An accomplished journalist, Vito befriended Lily Tomlin, who supported his work as a writer and activist. She notes, “He never really tried to motivate me to come out in a big way, but I knew he would have liked it.” In 1975, TIME Magazine offered her the cover if she would come out. Tomlin recalls consulting with Vito about the offer and agreeing instead to an interview with Vito for The Advocate, explaining, “When they offered it [the TIME cover] to me I called Vito and I said, ‘You know, it feels like I was being bought.’ They wanted somebody, and they were just out fishing around to get somebody. That’s why I wasn’t afraid to do The Advocate interview with him, because I felt his humanity was so evolved that it wasn’t like he was out to make points.”
Vito’s love of movies guided him to a job in the film department at the Museum of Modern Art (MoMA), where he began taking note of gay characters in early films. The result of his research was The Celluloid Closet, an entertaining and informative lecture and clip show that combined his love of show business and radical gay politics, which he took on the road to gay film festivals and college campuses. His seminal 1981 book of the same name explored the ways gays and lesbians were portrayed on film, what lessons those characters taught gay and straight audiences, and how those negative images were at the root of society’s homophobia. The book was later adapted into the 1995 HBO Peabody Award-winning documentary The Celluloid Closet, directed by Rob Epstein and Jeffrey Friedman.
At the 1981 Gay and Lesbian Film Festival in San Francisco, Vito met and fell in love with Jeffrey Sevcik, a young theater hand. Though opposites in many ways, they shared a love for film. At the same time, the AIDS crisis was spreading through the community, and friends were disappearing from what was first known as “gay cancer.” Once it was determined that the disease was spread through sexual activity, it stirred up a lot of anxiety within the gay community. Even though people were becoming rapidly sick, the federal government would not acknowledge AIDS as an epidemic. ACT UP used a variety of attention-grabbing techniques, including members chaining themselves to the VIP balcony at the New York Stock Exchange to protest the high price of AZT, at the time the only approved, effective AIDS drug.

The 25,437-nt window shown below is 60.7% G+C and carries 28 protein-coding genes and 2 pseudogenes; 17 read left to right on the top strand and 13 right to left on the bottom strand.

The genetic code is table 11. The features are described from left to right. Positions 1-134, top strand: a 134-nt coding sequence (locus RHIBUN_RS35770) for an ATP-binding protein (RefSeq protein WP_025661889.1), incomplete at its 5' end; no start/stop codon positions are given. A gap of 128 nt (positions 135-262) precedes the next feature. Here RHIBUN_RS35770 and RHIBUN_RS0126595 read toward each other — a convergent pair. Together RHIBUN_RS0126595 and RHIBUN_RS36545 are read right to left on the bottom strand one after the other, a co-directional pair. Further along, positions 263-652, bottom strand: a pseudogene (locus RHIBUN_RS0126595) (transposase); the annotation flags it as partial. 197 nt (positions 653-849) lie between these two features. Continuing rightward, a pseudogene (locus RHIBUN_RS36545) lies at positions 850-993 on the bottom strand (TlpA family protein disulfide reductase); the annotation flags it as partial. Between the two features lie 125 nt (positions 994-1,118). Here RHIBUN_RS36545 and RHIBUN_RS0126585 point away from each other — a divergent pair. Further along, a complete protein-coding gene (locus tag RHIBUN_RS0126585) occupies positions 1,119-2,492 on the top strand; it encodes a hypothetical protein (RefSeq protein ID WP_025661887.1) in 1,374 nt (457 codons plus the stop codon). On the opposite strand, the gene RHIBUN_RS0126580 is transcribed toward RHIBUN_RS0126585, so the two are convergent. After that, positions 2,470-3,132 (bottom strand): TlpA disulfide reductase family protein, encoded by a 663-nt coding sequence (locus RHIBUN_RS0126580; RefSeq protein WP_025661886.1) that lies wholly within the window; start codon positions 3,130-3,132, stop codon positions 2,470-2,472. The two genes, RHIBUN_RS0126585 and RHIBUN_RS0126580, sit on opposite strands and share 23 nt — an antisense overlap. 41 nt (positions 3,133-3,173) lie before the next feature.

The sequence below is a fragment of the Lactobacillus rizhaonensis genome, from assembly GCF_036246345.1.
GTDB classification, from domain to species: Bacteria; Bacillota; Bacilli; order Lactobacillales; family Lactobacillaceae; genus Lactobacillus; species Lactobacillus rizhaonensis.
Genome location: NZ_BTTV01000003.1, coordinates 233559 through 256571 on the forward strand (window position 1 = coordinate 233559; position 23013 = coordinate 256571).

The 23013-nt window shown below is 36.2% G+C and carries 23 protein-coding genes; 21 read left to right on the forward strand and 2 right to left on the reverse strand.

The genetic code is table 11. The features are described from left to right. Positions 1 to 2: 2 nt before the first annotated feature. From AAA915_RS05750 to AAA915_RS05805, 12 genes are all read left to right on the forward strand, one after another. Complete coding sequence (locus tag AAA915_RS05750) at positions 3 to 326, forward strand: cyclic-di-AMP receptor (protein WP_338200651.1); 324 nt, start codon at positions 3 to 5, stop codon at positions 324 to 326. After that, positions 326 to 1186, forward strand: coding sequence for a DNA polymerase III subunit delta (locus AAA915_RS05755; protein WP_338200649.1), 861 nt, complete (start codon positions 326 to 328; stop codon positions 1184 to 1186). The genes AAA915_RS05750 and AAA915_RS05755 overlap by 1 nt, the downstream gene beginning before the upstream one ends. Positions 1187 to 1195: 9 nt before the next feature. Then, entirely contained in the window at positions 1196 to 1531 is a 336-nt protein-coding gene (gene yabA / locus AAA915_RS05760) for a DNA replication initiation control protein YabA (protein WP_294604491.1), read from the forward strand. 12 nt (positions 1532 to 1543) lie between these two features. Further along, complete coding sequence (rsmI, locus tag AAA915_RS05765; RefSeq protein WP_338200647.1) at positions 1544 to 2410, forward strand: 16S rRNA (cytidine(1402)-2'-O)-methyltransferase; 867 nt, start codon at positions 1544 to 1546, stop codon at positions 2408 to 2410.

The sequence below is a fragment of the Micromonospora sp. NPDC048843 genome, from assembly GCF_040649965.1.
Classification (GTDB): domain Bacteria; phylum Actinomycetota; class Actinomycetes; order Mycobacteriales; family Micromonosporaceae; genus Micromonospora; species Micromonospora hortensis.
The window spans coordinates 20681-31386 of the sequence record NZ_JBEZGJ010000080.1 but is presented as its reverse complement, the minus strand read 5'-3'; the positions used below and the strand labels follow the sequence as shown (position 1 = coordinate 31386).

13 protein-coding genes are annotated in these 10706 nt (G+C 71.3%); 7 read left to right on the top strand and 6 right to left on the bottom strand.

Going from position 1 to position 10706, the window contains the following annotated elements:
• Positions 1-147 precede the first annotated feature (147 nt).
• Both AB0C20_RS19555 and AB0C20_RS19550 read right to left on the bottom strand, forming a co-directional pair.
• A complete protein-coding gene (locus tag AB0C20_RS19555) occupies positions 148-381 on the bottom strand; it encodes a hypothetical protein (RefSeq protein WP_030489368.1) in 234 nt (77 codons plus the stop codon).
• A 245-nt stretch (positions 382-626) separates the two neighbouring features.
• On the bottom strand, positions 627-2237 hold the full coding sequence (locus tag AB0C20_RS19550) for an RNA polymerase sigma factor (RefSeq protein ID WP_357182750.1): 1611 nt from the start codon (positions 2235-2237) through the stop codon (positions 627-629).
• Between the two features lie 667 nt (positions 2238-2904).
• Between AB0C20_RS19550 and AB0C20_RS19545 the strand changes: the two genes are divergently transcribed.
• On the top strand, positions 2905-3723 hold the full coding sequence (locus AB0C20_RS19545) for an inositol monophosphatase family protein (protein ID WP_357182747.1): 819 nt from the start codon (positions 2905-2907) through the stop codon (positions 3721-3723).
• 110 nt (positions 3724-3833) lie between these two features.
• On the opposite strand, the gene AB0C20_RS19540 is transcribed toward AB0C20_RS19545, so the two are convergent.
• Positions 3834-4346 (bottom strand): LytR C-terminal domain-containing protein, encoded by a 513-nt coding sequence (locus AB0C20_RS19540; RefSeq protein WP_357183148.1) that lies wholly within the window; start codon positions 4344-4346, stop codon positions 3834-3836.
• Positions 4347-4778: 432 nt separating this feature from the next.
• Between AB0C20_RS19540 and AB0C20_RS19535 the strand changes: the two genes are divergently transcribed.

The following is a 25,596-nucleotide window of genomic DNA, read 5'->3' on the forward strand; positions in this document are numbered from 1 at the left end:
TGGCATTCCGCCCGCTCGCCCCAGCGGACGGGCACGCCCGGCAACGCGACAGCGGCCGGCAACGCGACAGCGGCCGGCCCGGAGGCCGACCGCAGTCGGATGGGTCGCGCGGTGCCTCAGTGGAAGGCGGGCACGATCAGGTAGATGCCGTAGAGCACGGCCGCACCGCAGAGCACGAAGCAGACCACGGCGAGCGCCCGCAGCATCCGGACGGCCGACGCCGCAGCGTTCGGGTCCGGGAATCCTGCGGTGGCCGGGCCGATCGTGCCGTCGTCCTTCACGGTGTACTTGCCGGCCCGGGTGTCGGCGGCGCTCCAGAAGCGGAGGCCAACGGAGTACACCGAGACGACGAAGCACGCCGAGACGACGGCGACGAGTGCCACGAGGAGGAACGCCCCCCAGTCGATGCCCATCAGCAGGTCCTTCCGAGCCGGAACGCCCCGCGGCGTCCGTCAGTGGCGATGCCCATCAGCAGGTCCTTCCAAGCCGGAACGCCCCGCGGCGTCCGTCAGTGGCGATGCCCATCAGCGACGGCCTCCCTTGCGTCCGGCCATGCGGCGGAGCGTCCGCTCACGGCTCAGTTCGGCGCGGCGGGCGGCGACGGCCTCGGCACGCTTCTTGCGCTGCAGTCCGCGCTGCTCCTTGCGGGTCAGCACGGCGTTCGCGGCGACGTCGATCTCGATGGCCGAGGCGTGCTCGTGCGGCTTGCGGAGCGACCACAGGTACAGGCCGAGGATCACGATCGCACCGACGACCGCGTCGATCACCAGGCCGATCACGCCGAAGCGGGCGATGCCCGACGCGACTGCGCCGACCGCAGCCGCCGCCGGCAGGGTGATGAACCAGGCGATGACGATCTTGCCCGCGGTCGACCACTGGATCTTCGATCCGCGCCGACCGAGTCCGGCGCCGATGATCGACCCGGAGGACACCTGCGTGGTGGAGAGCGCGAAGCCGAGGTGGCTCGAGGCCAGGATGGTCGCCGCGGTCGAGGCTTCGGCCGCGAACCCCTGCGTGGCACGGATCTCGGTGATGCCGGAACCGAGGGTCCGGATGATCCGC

Said Vito, “Everything I’ve done I’ve chosen to do. This is the life I wanted. I’m one of the very few people I know who can say I never did anything I didn’t want to do, and I always did exactly what I pleased. Very few people can say that about their lives.”
In the early 80s, Jeffrey was diagnosed with HIV and Vito became his caretaker through his passing. In June 1985, Vito noticed a dark spot on his own leg, a sign of the disease. Undeterred, he continued writing, lecturing and speaking out – helping form ACT UP and GLAAD – until just months before his own death from AIDS on Nov. 7, 1990.
Vito had its world premiere at the 2011 New York Film Festival and has screened at numerous film festivals across the country, opening the 2012 Frameline Film Festival at the Castro Theater in San Francisco, the same place Vito met Jeffrey more than 30 years ago when he performed The Celluloid Closet. Vito was also the opening night selection at the 2012 Outfest Film Festival in Los Angeles on July 12.
Director and producer Jeffrey Schwarz won a 2007 AFI Fest Documentary Audience Award for Spine Tingler! The William Castle Story, about the Hollywood showman. He is currently in production on I Am Divine, an independent feature documentary about John Waters’ muse.
Vito was produced and directed by Jeffrey Schwarz; executive producer, Bryan Singer; co-producers, Philip Harrison, Lotti Pharriss Knowles; editor, Philip Harrison; director of photography, David Quantic; composer, Miriam Cutler. For HBO: supervising producer, John Hoffman; executive producer, Sheila Nevins.